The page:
The analog measurement system 254 provides the interface in the MIM to the battery modules to sense the presence of battery modules and to measure the output DC voltage and output current of each of the modules. The analog measurement system includes an external analog to digital converter that converts analog measured values to digital values for processing in the main processor system and to the slave processor system. The AID converter provides 12 bit precision measurement from each battery module, battery voltage, and output power The analog measurement system is coupled to the input and output AC power lines to measure characteristics of the input and output power, including input voltage, input frequency, output voltage, output frequency, output power, and output current. The analog measurement system also includes a temperature detection circuit that detects and monitors the internal temperature of the MIM. The analog measurement system is coupled to the frame status sensing system and the voltage regulation and synchronization system to provide each of these systems with the output AC voltage. In addition, the analog measurement system includes an external A/D converter that allows for 12 bit precision measurement of current from each battery module, battery voltage, and output power.

The frame status sensing system 256 provides the interface in the MIM to components in the frame. The frame status sensing system is coupled to fans in the frame to monitor operation of the fans, and the frame status sensing system is coupled to a jumper array in the frame to detect a frame configuration identification value for the UPS system. The frame configuration identification value indicates a generic model number of the frame. The frame status sensing system is also coupled to the bypass switch and the circuit breaker to monitor/sense the position of switches in these devices. In addition, the frame status sensing system is coupled to the output voltage lines to provide output voltage fault detection.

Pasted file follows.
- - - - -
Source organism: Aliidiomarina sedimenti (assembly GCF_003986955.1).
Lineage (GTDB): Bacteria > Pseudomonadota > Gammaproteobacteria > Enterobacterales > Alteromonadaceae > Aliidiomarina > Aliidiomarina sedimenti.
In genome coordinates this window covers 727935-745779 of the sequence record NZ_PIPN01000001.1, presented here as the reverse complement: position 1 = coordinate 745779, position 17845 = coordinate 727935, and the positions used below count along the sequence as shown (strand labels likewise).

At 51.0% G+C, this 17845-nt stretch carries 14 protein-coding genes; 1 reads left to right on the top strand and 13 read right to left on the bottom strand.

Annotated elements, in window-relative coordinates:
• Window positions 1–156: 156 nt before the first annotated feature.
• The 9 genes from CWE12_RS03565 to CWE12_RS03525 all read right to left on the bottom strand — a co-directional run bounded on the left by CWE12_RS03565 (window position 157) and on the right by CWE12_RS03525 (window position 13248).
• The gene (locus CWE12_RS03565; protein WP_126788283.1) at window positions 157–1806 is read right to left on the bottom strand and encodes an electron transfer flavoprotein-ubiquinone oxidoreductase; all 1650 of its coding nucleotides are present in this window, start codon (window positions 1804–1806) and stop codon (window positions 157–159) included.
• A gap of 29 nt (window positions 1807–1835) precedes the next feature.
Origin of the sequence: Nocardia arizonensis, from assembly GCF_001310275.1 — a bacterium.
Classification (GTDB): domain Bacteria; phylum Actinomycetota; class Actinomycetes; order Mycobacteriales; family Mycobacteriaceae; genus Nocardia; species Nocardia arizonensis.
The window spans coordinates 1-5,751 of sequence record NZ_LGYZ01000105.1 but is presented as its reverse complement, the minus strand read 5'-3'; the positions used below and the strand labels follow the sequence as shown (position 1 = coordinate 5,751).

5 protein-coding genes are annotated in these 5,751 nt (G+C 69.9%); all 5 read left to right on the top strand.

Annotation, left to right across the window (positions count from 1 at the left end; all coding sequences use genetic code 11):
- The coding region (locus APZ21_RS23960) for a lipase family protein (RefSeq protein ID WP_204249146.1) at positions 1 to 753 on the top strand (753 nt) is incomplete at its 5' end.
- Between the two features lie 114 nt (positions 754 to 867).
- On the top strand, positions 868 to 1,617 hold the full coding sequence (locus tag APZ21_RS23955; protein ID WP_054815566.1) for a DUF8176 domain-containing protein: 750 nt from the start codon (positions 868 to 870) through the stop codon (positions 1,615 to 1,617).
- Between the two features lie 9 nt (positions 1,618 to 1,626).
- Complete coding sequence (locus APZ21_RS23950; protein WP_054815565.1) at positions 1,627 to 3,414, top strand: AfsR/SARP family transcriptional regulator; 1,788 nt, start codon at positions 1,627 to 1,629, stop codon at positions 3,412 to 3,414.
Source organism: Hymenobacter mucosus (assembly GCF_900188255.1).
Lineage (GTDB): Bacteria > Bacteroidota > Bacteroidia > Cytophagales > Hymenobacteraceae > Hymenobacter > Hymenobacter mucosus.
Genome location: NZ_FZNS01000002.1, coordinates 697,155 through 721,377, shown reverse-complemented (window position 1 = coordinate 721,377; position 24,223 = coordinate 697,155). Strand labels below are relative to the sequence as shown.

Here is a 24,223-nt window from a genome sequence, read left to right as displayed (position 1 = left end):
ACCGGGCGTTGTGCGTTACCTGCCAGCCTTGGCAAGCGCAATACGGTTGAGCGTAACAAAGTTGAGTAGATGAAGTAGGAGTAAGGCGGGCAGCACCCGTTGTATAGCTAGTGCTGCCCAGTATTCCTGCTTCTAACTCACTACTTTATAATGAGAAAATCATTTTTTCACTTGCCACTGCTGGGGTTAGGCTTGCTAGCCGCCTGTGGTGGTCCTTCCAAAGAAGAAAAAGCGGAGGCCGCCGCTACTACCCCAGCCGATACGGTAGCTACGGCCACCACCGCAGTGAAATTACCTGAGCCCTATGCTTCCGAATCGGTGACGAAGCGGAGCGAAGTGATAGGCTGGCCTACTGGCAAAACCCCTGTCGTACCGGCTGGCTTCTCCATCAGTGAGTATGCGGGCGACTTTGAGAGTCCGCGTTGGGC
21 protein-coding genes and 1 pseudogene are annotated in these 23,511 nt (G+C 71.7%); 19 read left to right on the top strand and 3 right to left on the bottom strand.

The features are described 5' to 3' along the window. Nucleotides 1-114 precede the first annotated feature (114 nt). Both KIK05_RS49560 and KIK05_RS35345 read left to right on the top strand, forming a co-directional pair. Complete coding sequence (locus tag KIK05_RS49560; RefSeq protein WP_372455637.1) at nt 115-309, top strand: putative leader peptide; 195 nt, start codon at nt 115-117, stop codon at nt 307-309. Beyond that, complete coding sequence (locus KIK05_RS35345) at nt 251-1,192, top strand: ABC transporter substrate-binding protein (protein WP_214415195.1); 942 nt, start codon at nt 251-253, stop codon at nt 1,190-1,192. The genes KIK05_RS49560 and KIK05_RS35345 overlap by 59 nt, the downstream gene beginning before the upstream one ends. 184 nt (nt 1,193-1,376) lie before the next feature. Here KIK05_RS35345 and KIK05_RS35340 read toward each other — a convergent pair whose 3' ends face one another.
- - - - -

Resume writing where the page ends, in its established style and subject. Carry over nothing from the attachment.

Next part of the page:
The power supply system 258 of the MIM is the primary power supply of the MIM and generates low voltage DC power for use in the MIM using either the input AC power, or upon any failure of the input AC power, the DC battery power. The power supply system includes input filters and rectifiers and a flyback converter for generating the low voltage DC power. The power supply system also includes startup and shutdown control circuitry and fault detection circuitry.